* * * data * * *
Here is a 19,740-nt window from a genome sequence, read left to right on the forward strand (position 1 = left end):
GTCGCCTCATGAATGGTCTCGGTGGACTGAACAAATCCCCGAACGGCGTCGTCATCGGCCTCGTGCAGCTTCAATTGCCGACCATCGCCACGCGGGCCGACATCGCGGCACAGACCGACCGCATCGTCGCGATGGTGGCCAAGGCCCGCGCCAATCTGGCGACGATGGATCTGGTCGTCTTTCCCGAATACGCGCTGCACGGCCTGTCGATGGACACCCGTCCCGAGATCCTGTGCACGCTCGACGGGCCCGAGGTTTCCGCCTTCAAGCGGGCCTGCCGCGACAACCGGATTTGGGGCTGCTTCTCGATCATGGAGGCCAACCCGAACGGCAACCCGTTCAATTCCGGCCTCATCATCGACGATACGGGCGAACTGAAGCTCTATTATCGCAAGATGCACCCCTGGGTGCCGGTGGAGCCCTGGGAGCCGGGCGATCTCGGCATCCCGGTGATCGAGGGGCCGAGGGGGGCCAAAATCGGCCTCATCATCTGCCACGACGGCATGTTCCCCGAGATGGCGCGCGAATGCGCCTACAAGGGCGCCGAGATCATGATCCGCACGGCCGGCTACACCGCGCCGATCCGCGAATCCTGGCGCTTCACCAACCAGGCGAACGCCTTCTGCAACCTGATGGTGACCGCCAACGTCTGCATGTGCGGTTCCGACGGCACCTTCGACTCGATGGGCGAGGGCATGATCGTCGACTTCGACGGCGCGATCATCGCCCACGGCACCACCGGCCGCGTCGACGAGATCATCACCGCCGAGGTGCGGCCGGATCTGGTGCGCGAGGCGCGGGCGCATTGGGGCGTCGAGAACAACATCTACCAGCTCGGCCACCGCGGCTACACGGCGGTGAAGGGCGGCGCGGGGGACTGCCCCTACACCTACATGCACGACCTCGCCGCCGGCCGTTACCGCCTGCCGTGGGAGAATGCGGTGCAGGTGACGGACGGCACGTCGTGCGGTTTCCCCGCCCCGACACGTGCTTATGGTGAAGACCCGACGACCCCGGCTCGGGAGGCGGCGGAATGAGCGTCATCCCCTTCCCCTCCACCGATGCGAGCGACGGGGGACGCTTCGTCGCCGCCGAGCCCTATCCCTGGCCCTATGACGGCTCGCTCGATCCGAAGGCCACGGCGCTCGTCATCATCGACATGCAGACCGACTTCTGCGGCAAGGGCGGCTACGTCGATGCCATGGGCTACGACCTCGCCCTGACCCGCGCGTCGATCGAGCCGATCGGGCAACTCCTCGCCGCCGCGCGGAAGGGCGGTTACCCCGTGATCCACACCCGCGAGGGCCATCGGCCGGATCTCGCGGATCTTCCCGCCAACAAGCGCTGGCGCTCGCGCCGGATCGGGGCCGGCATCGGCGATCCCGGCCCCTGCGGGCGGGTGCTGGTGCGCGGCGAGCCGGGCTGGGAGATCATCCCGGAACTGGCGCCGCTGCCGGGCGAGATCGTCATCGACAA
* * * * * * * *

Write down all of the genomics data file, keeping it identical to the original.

Here is a 19,740-nt window from a genome sequence, read left to right on the forward strand (position 1 = left end):
GTCGCCTCATGAATGGTCTCGGTGGACTGAACAAATCCCCGAACGGCGTCGTCATCGGCCTCGTGCAGCTTCAATTGCCGACCATCGCCACGCGGGCCGACATCGCGGCACAGACCGACCGCATCGTCGCGATGGTGGCCAAGGCCCGCGCCAATCTGGCGACGATGGATCTGGTCGTCTTTCCCGAATACGCGCTGCACGGCCTGTCGATGGACACCCGTCCCGAGATCCTGTGCACGCTCGACGGGCCCGAGGTTTCCGCCTTCAAGCGGGCCTGCCGCGACAACCGGATTTGGGGCTGCTTCTCGATCATGGAGGCCAACCCGAACGGCAACCCGTTCAATTCCGGCCTCATCATCGACGATACGGGCGAACTGAAGCTCTATTATCGCAAGATGCACCCCTGGGTGCCGGTGGAGCCCTGGGAGCCGGGCGATCTCGGCATCCCGGTGATCGAGGGGCCGAGGGGGGCCAAAATCGGCCTCATCATCTGCCACGACGGCATGTTCCCCGAGATGGCGCGCGAATGCGCCTACAAGGGCGCCGAGATCATGATCCGCACGGCCGGCTACACCGCGCCGATCCGCGAATCCTGGCGCTTCACCAACCAGGCGAACGCCTTCTGCAACCTGATGGTGACCGCCAACGTCTGCATGTGCGGTTCCGACGGCACCTTCGACTCGATGGGCGAGGGCATGATCGTCGACTTCGACGGCGCGATCATCGCCCACGGCACCACCGGCCGCGTCGACGAGATCATCACCGCCGAGGTGCGGCCGGATCTGGTGCGCGAGGCGCGGGCGCATTGGGGCGTCGAGAACAACATCTACCAGCTCGGCCACCGCGGCTACACGGCGGTGAAGGGCGGCGCGGGGGACTGCCCCTACACCTACATGCACGACCTCGCCGCCGGCCGTTACCGCCTGCCGTGGGAGAATGCGGTGCAGGTGACGGACGGCACGTCGTGCGGTTTCCCCGCCCCGACACGTGCTTATGGTGAAGACCCGACGACCCCGGCTCGGGAGGCGGCGGAATGAGCGTCATCCCCTTCCCCTCCACCGATGCGAGCGACGGGGGACGCTTCGTCGCCGCCGAGCCCTATCCCTGGCCCTATGACGGCTCGCTCGATCCGAAGGCCACGGCGCTCGTCATCATCGACATGCAGACCGACTTCTGCGGCAAGGGCGGCTACGTCGATGCCATGGGCTACGACCTCGCCCTGACCCGCGCGTCGATCGAGCCGATCGGGCAACTCCTCGCCGCCGCGCGGAAGGGCGGTTACCCCGTGATCCACACCCGCGAGGGCCATCGGCCGGATCTCGCGGATCTTCCCGCCAACAAGCGCTGGCGCTCGCGCCGGATCGGGGCCGGCATCGGCGATCCCGGCCCCTGCGGGCGGGTGCTGGTGCGCGGCGAGCCGGGCTGGGAGATCATCCCGGAACTGGCGCCGCTGCCGGGCGAGATCGTCATCGACAA